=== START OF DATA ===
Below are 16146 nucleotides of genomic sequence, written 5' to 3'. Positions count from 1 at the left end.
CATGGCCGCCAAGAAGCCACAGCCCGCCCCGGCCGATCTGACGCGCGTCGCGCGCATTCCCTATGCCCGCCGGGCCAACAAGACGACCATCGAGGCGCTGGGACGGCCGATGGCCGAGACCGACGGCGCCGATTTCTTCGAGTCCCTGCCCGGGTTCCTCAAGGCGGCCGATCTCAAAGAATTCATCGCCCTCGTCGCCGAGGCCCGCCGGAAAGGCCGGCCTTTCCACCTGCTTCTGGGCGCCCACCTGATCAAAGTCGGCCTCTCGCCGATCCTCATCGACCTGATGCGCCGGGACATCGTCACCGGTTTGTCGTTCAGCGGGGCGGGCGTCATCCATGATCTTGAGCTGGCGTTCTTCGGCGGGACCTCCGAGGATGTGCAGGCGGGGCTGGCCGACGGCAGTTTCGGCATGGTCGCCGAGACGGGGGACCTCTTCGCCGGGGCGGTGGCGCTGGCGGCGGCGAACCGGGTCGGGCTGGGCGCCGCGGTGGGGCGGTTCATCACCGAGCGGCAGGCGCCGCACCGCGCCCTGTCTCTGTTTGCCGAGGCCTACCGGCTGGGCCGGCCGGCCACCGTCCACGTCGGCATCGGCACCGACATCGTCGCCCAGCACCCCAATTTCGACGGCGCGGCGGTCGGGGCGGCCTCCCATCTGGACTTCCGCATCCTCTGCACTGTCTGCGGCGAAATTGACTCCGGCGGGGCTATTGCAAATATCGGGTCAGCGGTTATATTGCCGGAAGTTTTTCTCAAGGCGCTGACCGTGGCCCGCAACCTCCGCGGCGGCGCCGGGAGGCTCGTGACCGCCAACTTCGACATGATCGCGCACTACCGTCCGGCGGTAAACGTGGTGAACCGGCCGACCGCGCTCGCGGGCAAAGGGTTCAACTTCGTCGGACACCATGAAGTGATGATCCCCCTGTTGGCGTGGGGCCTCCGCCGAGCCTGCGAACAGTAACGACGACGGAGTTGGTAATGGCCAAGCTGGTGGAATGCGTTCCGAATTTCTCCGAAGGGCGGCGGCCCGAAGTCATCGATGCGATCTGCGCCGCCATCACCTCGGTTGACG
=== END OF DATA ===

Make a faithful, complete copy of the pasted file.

Below are 16146 nucleotides of genomic sequence, written 5' to 3'. Positions count from 1 at the left end.
CATGGCCGCCAAGAAGCCACAGCCCGCCCCGGCCGATCTGACGCGCGTCGCGCGCATTCCCTATGCCCGCCGGGCCAACAAGACGACCATCGAGGCGCTGGGACGGCCGATGGCCGAGACCGACGGCGCCGATTTCTTCGAGTCCCTGCCCGGGTTCCTCAAGGCGGCCGATCTCAAAGAATTCATCGCCCTCGTCGCCGAGGCCCGCCGGAAAGGCCGGCCTTTCCACCTGCTTCTGGGCGCCCACCTGATCAAAGTCGGCCTCTCGCCGATCCTCATCGACCTGATGCGCCGGGACATCGTCACCGGTTTGTCGTTCAGCGGGGCGGGCGTCATCCATGATCTTGAGCTGGCGTTCTTCGGCGGGACCTCCGAGGATGTGCAGGCGGGGCTGGCCGACGGCAGTTTCGGCATGGTCGCCGAGACGGGGGACCTCTTCGCCGGGGCGGTGGCGCTGGCGGCGGCGAACCGGGTCGGGCTGGGCGCCGCGGTGGGGCGGTTCATCACCGAGCGGCAGGCGCCGCACCGCGCCCTGTCTCTGTTTGCCGAGGCCTACCGGCTGGGCCGGCCGGCCACCGTCCACGTCGGCATCGGCACCGACATCGTCGCCCAGCACCCCAATTTCGACGGCGCGGCGGTCGGGGCGGCCTCCCATCTGGACTTCCGCATCCTCTGCACTGTCTGCGGCGAAATTGACTCCGGCGGGGCTATTGCAAATATCGGGTCAGCGGTTATATTGCCGGAAGTTTTTCTCAAGGCGCTGACCGTGGCCCGCAACCTCCGCGGCGGCGCCGGGAGGCTCGTGACCGCCAACTTCGACATGATCGCGCACTACCGTCCGGCGGTAAACGTGGTGAACCGGCCGACCGCGCTCGCGGGCAAAGGGTTCAACTTCGTCGGACACCATGAAGTGATGATCCCCCTGTTGGCGTGGGGCCTCCGCCGAGCCTGCGAACAGTAACGACGACGGAGTTGGTAATGGCCAAGCTGGTGGAATGCGTTCCGAATTTCTCCGAAGGGCGGCGGCCCGAAGTCATCGATGCGATCTGCGCCGCCATCACCTCGGTTGACG